Friday, April 27, 2012

Canadian Crime Wave: Citizen Gangster

Edwin Alonzo Boyd had a hard time making ends meet after his WWII discharge.  Does he blame the Liberal governments of King and St. Laurent?  No, it was the banks’ fault for not underwriting his dream of becoming an actor.  He would make them pay as a mascara-smeared bank robber, who became a mid Twentieth Century Canadian media sensation in the Clyde Barrow mold.  Boyd’s criminal exploits are dramatized in Nathan Morlando’s strangely dour Citizen Gangster (trailer here), which opens today in New York at the IFC Center.

Boyd is good family man, but a bit impetuous.  He quits his job as a bus driver, convinced Lorne Greene offered him an invitation to study acting with him, based on a casual conversation.  However, when Greene’s acting academy turns out to be a dodgy business more interested in tuition than art, Boyd takes out his frustration on a bank.  Yes, it is all Ben Cartwright’s fault and Citizen never lets him off the hook.

Needless to say, Boyd develops a taste for knocking over banks and the public eats up his polite showman shtick.  Pressing his luck, he gets nicked by Detective Rhys, a protégé of his ex-cop father’s.  This is just a momentary setback though.  Hooking up with the Jackson Brothers, Boyd breaks out a jail, launching a major crime spree.

Citizen is a vexing gangster picture that desperately wants viewers to sympathize with Boyd on one hand, but insists on denying them any pleasure from his outrageous antics.  Instead, we are supposed to tut-tut at the economic system (which happened to be socializing at a rapid rate) that could reduce a man to such desperate measures.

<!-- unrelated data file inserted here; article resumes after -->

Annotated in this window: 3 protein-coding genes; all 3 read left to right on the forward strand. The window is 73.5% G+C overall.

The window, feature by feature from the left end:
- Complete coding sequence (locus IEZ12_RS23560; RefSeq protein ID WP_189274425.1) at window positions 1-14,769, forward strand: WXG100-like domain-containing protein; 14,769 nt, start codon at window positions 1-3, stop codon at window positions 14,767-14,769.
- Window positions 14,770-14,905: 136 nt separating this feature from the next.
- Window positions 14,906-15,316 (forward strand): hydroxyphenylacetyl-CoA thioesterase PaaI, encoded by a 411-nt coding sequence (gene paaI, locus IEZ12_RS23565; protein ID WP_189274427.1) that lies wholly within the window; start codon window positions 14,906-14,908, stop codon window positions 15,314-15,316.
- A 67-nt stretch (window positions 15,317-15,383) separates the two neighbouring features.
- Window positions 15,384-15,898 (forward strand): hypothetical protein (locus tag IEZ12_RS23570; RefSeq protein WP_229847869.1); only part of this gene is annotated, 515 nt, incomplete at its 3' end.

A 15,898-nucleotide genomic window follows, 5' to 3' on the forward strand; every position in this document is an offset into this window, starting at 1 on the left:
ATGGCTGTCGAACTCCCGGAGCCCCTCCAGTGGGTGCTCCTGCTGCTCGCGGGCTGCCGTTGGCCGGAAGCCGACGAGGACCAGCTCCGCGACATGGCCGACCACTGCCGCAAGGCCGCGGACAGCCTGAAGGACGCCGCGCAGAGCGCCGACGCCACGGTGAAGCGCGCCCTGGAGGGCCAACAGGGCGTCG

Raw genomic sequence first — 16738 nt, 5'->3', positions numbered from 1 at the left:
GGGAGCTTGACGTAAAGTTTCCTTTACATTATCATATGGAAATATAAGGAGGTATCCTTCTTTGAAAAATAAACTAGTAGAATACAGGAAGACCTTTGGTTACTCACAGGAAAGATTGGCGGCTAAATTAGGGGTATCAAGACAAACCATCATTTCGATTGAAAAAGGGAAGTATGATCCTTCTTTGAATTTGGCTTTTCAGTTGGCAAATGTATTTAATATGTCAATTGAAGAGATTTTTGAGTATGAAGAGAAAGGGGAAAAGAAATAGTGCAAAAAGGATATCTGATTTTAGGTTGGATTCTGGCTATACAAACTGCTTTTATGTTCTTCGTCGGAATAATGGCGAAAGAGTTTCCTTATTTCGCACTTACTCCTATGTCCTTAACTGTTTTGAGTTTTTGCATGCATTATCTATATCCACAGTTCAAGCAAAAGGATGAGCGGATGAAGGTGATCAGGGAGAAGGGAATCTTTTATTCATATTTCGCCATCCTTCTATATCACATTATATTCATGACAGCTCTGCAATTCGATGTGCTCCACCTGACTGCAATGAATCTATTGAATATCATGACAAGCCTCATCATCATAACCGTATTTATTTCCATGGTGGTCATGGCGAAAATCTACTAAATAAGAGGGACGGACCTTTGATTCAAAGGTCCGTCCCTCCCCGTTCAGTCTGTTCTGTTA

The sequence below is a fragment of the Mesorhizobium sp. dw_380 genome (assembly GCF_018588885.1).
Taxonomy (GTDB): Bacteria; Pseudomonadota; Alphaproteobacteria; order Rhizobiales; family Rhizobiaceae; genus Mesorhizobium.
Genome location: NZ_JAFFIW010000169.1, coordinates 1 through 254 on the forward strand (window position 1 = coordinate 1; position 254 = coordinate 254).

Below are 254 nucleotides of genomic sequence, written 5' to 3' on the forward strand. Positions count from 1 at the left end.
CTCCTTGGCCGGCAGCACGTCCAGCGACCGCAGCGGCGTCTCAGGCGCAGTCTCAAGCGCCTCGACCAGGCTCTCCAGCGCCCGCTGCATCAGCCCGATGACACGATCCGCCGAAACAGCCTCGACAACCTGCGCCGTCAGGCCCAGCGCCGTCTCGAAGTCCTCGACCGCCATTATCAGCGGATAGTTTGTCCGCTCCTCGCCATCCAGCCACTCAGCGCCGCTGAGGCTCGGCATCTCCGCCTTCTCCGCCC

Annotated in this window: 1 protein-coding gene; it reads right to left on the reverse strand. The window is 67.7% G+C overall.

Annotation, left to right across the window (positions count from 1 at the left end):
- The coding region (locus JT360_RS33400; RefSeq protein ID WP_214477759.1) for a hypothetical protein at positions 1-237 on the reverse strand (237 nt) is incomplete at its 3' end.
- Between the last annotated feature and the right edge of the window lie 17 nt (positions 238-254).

Scott Speedman has the perfect devil-may-care presence for the fame-blinded Boyd and he can also croon a passable sentimental ballad.  However, the real brooding intensity comes from Kevin Durand, who largely keeps the film afloat as Lenny Jackson, the former leader of the Jackson gang, forced to come to terms with his less prominent role in what the media insists on calling the Boyd gang.  Brian Cox also delivers a nice scene here and there as Boyd’s somewhat disappointed father.  However, the balance of the Boyd gang and family leave little lasting impression.

Deliberately drab looking and intentionally de-emphasizing the potential action elements, the emotionally frozen Citizen gives nothing to gangster genre fans.  Unfortunately, it does not compensate them with a particularly gripping character study or an especially insightful perspective on the era.  Frankly, it all gets quite draggy at time.  Still, the Lorne Greene references are somewhat amusing.  A frustrating misfire despite Speedman and Durand’s best efforts, Citizen Gangster opens today (4/27) at the IFC Center.